In Canada, drinking alcohol in public is permitted only on licensed premises, such as restaurants, pubs and bars. There are stiff penalties for drinking and driving. Zero tolerance is enforced. It is applied to everyone, including diplomats. For a first offense, drivers are fined $1,000 and are prohibited from driving a vehicle for 12 months.
Smoking in Canada is banned in all indoor public spaces and workplaces, including restaurants, bars and casinos. It is banned inside all public transportation and aircrafts, and several provinces, including Ontario, British Columbia and Alberta, ban smoking inside private cars when children younger than 16 are present. There are also restrictions governing outdoor smoking within a certain distance of public buildings. Tobacco products may be purchased in specialized tobacco stores and convenience stores by those who are older than 19 years of age in Ontario and British Columbia, and over 18 in Québec and Alberta. Foreign representatives are able to purchase tobacco in duty free stores. Persons who are found purchasing alcohol or tobacco for someone below the legal age are subject to heavy fines.
In Ontario, Liquor Control Board of Ontario (LCBO) outlets are the only sales agents for wine and spirits. They also sell liquor and a small selection of Canadian and imported beers. Wine is also available at several stores (and in kiosks in some grocery stores) run by licensed individual wineries. The Beer Store specializes in beers. Both LCBO outlets and Beer Stores are open seven days a week, except for statutory holidays. Drinking hours at licensed premises, such as bars or pubs, are from 11:00 a.m. until 2:00 a.m. The legal drinking age is 19 years and ID is required for any persons who appear under the age of 25.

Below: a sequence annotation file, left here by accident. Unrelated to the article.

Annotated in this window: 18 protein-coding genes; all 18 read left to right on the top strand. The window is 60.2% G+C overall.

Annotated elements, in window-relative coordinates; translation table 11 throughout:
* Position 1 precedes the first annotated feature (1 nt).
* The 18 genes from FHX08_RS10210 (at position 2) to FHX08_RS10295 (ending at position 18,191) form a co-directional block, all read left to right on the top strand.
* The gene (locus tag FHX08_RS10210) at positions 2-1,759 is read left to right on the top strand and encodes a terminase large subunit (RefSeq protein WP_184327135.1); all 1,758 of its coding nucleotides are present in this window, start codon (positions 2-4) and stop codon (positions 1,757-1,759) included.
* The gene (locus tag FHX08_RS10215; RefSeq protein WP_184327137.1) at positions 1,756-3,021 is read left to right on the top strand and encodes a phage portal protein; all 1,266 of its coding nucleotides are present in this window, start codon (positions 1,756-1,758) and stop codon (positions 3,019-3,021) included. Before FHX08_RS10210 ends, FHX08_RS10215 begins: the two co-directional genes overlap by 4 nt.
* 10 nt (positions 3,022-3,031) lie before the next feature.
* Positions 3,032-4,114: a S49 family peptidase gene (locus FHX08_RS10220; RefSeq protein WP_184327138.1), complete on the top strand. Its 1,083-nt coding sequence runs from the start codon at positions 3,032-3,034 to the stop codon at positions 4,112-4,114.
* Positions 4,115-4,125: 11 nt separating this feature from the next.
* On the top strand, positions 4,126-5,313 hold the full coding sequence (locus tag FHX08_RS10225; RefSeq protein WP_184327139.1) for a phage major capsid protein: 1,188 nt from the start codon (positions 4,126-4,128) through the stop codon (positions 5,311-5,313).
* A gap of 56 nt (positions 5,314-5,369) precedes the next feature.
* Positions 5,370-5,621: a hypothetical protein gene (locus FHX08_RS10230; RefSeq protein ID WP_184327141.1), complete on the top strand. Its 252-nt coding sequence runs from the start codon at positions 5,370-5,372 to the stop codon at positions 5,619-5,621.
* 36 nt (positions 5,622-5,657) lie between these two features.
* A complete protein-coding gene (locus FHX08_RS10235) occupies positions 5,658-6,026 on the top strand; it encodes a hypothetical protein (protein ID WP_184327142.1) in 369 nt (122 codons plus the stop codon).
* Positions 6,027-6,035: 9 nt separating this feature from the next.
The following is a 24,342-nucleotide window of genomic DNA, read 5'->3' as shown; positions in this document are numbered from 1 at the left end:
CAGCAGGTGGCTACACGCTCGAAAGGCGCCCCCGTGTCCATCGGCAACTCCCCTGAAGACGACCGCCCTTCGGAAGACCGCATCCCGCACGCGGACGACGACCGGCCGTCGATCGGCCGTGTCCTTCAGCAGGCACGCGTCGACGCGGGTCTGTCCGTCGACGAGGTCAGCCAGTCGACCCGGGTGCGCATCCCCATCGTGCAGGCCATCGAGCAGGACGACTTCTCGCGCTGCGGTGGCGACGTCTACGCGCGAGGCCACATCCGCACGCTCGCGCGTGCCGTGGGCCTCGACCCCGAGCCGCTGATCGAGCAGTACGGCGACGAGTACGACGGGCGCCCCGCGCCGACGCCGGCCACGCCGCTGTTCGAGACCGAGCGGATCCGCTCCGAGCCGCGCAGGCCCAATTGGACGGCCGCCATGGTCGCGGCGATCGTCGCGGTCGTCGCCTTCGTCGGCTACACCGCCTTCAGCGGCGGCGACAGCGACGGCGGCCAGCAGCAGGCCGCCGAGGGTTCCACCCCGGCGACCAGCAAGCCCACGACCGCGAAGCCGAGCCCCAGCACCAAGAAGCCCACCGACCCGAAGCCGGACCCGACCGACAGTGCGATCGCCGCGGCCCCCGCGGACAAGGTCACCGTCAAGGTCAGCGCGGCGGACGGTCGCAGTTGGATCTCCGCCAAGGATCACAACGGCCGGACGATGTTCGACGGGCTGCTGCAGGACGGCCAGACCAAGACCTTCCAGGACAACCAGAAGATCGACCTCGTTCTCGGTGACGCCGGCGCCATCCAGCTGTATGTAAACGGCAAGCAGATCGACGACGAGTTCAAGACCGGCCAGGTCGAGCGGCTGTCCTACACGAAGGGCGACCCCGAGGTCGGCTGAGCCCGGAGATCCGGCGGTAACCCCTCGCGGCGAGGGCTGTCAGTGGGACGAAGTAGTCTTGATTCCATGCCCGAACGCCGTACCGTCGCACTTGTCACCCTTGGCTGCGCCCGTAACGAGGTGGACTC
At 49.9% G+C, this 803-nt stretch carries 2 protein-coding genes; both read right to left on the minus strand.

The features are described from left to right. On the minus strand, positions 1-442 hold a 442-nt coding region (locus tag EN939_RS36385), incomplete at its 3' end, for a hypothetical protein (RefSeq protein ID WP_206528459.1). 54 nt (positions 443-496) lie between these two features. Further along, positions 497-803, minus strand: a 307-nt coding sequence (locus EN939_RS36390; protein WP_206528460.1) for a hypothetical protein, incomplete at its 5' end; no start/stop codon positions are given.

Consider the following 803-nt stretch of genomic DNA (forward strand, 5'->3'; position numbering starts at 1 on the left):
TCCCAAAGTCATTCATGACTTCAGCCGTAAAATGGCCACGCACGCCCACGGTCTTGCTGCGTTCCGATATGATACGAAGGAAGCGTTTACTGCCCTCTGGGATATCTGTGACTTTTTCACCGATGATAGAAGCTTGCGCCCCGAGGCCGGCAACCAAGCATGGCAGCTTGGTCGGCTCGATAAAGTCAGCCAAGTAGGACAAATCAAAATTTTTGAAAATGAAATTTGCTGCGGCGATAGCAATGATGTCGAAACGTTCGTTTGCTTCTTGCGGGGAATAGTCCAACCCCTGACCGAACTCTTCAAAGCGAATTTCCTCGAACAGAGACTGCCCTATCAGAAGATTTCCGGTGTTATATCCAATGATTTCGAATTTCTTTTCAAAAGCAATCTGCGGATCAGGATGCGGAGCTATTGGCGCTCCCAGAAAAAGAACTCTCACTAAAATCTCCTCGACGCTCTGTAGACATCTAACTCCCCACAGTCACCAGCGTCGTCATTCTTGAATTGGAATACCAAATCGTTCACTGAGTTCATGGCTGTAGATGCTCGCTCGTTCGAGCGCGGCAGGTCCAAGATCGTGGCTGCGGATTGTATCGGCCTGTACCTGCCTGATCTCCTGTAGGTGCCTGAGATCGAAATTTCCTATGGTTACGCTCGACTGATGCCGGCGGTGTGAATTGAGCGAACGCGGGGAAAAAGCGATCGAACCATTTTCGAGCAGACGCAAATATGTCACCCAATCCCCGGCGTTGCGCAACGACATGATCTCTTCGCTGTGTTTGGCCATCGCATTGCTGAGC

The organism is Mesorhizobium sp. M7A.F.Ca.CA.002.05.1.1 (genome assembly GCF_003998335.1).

In Québec, wines and liquors may be purchased at Société des alcools du Quebec (SAQ) outlets. Beer and some wines are available at grocery and convenience stores. Most small convenience stores, called dépanneurs, are open seven days a week, until 11:00 p.m. The legal drinking age is 18 years old. Many family-owned restaurants in Montréal offer a Bring Your Own Wine (AporteVotre Vin) option and do not charge an uncorking fee.
In Alberta, wines and liquors may be purchased only at retail liquor stores that are usually open between 10:00 a.m. and 2:00 a.m., although stores can also operate on reduced hours. If you host an event at which liquor will be served, you need to obtain a special event liquor licence. Information about this kind of licence is available at http://www.aglc.gov.ab.ca (Special Events Liquor Licences Page). The legal drinking age is 18 years old.
In British Columbia, wines and liquors may be purchased at BC Liquor Stores. There are some private specialty wine stores that are also licensed to sell wine. It is legal for customers to bring their own wine to a restaurant to enjoy with a meal, but restaurants usually charge an uncorking fee. Those who want to take an unfinished bottle home with them must have the restaurant re-seal the bottle. The legal drinking age is 19 years old.